Curator's Choice: Ciara Phipps, of the Discovery Museum in Newcastle-upon-Tyne, slips into court shoes from Bainbridge and Co Ltd, Paris between 1900 and 1920...
“These shoes are a great example of the decorative additions and coloured heels of the shoes associated with the 1920s.
They were handmade in Paris expressly for Bainbridge and Co Ltd, and are said to have been used by a lady called Miss Murgatroyd, who danced all over Britain and the continent.
Dramatic shoes with coloured and decorated heels were very popular during the years after the First World War.
Unlike the previous decades, in which floor length skirts and yards of fabric would hide the feet and shoes, the shorter skirt lengths of the 1920s and the popular dance moves of the era were designed to draw more attention to the legs and feet.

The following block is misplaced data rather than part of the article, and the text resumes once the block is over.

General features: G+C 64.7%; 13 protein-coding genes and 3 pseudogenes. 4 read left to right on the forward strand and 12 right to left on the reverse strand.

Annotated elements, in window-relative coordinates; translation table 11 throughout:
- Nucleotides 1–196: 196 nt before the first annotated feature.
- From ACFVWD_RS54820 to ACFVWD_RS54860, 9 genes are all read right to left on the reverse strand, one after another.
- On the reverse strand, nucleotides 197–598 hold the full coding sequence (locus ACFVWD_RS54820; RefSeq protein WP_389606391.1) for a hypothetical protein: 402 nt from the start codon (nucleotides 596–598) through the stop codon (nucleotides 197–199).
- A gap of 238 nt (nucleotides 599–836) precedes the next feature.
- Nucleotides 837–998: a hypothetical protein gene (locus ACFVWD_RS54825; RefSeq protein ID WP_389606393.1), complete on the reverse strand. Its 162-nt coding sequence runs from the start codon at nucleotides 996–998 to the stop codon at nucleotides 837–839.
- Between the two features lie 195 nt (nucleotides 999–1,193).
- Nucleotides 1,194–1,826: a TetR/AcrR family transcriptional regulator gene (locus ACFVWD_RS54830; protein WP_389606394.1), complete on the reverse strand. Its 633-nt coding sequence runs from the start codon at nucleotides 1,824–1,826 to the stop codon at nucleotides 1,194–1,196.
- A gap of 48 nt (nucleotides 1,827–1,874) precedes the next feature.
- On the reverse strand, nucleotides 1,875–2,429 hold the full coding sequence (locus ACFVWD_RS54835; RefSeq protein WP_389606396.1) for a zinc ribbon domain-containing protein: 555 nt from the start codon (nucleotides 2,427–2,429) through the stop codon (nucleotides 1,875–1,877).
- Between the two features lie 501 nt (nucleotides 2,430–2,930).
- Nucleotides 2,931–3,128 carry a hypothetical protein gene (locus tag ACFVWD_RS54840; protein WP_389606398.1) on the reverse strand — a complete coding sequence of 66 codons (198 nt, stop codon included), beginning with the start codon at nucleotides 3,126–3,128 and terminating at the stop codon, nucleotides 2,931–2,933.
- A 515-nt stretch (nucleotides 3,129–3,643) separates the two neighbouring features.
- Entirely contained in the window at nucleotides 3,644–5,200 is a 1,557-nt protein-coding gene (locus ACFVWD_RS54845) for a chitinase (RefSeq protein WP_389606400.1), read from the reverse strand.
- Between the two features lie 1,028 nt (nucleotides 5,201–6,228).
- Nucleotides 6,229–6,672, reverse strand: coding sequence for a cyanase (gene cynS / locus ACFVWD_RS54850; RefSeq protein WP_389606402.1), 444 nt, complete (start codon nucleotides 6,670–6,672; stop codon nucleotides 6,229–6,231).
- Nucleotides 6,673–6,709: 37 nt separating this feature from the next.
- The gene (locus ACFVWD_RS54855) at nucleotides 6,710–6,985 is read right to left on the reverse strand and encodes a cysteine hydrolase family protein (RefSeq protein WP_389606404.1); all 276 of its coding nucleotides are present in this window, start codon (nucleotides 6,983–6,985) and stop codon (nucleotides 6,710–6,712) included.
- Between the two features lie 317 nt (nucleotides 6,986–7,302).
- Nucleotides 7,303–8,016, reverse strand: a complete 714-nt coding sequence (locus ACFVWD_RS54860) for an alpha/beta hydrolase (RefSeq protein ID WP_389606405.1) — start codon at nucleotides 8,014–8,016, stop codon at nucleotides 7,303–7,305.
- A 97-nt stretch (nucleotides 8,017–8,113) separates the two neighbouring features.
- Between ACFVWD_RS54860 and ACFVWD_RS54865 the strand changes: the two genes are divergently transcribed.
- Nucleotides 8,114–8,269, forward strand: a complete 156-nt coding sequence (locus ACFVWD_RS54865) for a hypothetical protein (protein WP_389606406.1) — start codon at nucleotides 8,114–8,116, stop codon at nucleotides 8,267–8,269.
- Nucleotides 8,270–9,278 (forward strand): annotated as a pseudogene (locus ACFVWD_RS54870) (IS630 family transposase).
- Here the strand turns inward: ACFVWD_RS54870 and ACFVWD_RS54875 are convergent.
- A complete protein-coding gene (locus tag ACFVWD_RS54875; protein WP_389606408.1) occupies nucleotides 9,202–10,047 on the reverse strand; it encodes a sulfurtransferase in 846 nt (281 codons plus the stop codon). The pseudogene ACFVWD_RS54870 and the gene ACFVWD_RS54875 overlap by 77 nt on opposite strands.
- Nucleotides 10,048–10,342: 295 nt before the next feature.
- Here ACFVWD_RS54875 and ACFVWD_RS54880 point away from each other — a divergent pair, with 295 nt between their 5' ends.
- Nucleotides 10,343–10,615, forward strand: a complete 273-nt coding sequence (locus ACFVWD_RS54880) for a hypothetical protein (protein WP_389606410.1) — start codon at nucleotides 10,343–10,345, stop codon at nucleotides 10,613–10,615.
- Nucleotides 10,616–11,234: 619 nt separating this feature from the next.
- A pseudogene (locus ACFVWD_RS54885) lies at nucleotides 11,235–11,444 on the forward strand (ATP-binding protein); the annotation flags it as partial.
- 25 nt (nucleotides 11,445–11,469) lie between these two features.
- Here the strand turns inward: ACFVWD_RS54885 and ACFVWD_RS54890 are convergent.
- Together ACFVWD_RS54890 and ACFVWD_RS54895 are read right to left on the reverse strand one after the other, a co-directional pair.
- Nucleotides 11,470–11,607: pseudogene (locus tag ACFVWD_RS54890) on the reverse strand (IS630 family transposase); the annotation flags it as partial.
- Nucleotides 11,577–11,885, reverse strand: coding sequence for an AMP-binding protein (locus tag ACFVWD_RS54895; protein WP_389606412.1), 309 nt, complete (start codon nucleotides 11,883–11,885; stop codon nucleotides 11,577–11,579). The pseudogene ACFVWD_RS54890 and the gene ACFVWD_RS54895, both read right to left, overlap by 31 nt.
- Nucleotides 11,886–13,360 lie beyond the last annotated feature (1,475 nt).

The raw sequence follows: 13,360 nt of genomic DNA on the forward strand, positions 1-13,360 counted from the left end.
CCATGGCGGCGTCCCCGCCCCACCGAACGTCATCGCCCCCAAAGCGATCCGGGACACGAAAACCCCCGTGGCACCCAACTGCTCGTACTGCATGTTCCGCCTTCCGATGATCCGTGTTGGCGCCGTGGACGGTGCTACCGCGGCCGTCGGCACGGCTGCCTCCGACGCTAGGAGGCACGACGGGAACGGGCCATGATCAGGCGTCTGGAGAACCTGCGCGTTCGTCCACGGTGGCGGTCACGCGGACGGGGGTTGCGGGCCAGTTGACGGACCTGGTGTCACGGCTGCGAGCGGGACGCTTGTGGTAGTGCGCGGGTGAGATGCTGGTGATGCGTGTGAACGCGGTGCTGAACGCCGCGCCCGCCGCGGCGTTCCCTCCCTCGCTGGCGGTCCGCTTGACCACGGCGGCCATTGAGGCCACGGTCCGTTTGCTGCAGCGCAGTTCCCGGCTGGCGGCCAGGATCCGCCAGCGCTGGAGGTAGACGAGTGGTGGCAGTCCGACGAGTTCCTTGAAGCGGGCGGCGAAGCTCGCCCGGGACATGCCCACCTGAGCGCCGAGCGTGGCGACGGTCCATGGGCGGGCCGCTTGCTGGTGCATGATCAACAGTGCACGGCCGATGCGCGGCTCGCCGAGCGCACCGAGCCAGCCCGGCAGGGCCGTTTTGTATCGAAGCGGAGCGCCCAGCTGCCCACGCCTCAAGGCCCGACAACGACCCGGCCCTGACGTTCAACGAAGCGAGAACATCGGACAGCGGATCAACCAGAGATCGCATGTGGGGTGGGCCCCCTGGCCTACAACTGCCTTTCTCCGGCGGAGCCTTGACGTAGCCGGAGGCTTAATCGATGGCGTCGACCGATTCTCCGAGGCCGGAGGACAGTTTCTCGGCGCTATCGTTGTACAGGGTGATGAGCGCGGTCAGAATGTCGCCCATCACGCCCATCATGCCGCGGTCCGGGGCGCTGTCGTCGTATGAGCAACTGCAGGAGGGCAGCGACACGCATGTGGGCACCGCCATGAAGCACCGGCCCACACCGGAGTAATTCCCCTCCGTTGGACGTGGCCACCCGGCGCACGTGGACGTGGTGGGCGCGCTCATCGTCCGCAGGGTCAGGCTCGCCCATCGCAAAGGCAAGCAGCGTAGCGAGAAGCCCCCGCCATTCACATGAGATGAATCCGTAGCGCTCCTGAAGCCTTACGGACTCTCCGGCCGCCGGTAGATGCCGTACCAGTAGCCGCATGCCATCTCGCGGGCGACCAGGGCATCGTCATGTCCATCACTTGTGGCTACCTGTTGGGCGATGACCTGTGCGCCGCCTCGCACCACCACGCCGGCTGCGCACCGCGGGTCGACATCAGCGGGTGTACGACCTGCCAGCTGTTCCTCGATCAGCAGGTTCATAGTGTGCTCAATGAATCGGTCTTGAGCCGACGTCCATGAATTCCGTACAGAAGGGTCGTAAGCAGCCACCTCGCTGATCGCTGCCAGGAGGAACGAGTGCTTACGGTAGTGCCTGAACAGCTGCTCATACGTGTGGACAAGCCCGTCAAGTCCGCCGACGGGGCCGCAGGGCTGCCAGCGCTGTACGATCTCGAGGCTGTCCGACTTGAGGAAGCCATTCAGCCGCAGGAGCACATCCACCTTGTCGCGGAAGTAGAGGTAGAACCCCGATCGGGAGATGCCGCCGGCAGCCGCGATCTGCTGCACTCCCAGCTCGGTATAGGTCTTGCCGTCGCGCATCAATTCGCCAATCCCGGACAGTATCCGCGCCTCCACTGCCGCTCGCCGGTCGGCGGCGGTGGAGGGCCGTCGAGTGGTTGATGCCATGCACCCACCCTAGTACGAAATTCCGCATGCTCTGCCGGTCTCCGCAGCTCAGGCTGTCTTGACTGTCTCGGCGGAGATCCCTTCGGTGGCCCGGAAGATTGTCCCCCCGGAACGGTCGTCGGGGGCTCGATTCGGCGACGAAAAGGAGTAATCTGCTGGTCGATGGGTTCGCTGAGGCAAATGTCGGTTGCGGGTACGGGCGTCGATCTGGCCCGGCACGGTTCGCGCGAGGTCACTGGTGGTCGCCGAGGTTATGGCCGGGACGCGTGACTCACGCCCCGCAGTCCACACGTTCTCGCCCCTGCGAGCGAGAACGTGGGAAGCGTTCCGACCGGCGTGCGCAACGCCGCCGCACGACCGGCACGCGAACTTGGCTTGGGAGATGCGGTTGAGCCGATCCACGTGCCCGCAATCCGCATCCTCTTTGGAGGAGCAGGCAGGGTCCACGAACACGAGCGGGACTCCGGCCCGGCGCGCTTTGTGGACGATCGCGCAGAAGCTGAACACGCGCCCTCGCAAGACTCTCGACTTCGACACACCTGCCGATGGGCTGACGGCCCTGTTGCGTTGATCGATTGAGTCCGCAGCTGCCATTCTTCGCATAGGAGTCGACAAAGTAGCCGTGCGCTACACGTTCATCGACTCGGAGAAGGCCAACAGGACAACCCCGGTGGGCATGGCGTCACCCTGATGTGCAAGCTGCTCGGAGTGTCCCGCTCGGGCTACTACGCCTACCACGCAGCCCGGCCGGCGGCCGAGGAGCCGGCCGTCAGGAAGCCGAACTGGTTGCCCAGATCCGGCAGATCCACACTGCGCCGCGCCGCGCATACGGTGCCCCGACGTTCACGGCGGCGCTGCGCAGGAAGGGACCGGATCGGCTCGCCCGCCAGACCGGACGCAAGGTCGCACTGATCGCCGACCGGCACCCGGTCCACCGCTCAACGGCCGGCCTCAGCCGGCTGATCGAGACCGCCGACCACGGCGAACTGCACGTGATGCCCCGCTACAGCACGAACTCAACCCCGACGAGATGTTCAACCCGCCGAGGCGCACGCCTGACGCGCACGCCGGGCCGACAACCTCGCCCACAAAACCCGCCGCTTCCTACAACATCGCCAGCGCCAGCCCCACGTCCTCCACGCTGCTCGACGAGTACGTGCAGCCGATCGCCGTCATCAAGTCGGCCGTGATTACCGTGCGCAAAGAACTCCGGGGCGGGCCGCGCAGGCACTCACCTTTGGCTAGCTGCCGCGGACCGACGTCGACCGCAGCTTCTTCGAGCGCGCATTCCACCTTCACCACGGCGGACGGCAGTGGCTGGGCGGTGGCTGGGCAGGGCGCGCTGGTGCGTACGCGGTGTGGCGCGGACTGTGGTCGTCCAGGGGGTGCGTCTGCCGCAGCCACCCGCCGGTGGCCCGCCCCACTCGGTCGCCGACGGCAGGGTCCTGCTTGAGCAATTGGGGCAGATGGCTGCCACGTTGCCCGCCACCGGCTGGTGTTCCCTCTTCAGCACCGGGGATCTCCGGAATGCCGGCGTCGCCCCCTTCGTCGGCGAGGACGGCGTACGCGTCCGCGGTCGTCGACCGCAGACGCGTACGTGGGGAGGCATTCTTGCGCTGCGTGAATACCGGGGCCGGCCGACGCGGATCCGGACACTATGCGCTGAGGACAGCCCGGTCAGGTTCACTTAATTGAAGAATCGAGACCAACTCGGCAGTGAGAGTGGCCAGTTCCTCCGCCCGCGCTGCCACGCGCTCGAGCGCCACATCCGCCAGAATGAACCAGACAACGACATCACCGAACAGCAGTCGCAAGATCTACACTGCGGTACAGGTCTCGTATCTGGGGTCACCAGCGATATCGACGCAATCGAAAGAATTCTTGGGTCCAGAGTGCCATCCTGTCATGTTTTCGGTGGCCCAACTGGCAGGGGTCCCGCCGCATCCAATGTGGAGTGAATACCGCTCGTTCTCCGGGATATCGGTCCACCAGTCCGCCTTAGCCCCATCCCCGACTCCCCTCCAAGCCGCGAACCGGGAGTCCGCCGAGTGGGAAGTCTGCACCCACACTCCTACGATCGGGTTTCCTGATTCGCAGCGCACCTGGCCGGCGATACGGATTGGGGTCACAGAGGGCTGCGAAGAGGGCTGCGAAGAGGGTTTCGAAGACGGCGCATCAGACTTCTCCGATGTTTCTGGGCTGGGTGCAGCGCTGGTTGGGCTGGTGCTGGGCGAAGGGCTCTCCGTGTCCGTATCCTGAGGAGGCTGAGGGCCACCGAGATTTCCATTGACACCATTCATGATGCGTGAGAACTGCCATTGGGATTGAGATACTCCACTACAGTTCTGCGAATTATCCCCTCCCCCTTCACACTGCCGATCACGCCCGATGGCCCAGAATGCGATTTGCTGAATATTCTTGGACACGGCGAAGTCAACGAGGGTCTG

This created a fascination with footwear which is still prevalent today. Decorations such as lace, embroidery, feathers and rosettes were often added to the shoes, and the Louis and Cuban heels grew taller and taller.
Bainbridge and Co Ltd dates back to 1838, when Emerson Muschamp Bainbridge went into partnership with William Alder Dunn to open a fashion shop and drapers on Newcastle's Market Street.
By 1849 there were 23 separate departments recording weekly takings. It was the first department store in the world.
After an offer from the John Lewis Partnership in 1952, the ownership of Bainbridge was transferred to John Lewis.
In 1976 the store was relocated to the Eldon Square shopping centre in the city, where it still resides today.
The store continued to operate under the Bainbridge brand until a further refurbishment took place in 2002 which saw the company’s name change to John Lewis.
At the time of its demise, the Bainbridge name was one of the longest continuously trading department store brands in the world. It is still known to many in the local area as Bainbridge.”